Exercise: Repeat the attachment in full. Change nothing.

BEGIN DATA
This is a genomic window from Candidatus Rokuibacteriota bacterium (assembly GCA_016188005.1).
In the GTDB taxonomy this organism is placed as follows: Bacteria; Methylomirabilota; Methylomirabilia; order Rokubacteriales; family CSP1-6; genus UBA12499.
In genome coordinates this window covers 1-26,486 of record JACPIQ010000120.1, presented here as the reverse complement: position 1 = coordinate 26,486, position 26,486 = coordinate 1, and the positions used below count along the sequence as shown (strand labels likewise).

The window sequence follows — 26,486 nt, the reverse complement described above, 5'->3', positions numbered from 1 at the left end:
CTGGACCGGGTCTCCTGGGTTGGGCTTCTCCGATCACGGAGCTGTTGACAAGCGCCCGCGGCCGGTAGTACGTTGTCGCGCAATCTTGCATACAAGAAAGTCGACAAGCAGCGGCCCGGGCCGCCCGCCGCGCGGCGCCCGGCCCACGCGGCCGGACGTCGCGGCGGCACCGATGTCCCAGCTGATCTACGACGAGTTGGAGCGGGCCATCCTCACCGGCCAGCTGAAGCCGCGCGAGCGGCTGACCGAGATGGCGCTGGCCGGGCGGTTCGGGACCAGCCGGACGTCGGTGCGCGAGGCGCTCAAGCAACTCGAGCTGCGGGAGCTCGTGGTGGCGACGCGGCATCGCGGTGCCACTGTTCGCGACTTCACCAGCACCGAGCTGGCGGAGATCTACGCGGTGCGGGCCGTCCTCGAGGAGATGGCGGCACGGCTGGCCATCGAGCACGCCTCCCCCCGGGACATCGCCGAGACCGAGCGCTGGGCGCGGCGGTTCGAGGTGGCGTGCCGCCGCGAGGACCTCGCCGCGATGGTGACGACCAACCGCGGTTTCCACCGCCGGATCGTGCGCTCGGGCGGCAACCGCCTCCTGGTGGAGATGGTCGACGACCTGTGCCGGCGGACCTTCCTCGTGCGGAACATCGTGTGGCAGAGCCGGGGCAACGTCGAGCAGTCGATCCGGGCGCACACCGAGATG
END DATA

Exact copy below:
This is a genomic window from Candidatus Rokuibacteriota bacterium (assembly GCA_016188005.1).
In the GTDB taxonomy this organism is placed as follows: Bacteria; Methylomirabilota; Methylomirabilia; order Rokubacteriales; family CSP1-6; genus UBA12499.
In genome coordinates this window covers 1-26,486 of record JACPIQ010000120.1, presented here as the reverse complement: position 1 = coordinate 26,486, position 26,486 = coordinate 1, and the positions used below count along the sequence as shown (strand labels likewise).

The window sequence follows — 26,486 nt, the reverse complement described above, 5'->3', positions numbered from 1 at the left end:
CTGGACCGGGTCTCCTGGGTTGGGCTTCTCCGATCACGGAGCTGTTGACAAGCGCCCGCGGCCGGTAGTACGTTGTCGCGCAATCTTGCATACAAGAAAGTCGACAAGCAGCGGCCCGGGCCGCCCGCCGCGCGGCGCCCGGCCCACGCGGCCGGACGTCGCGGCGGCACCGATGTCCCAGCTGATCTACGACGAGTTGGAGCGGGCCATCCTCACCGGCCAGCTGAAGCCGCGCGAGCGGCTGACCGAGATGGCGCTGGCCGGGCGGTTCGGGACCAGCCGGACGTCGGTGCGCGAGGCGCTCAAGCAACTCGAGCTGCGGGAGCTCGTGGTGGCGACGCGGCATCGCGGTGCCACTGTTCGCGACTTCACCAGCACCGAGCTGGCGGAGATCTACGCGGTGCGGGCCGTCCTCGAGGAGATGGCGGCACGGCTGGCCATCGAGCACGCCTCCCCCCGGGACATCGCCGAGACCGAGCGCTGGGCGCGGCGGTTCGAGGTGGCGTGCCGCCGCGAGGACCTCGCCGCGATGGTGACGACCAACCGCGGTTTCCACCGCCGGATCGTGCGCTCGGGCGGCAACCGCCTCCTGGTGGAGATGGTCGACGACCTGTGCCGGCGGACCTTCCTCGTGCGGAACATCGTGTGGCAGAGCCGGGGCAACGTCGAGCAGTCGATCCGGGCGCACACCGAGATG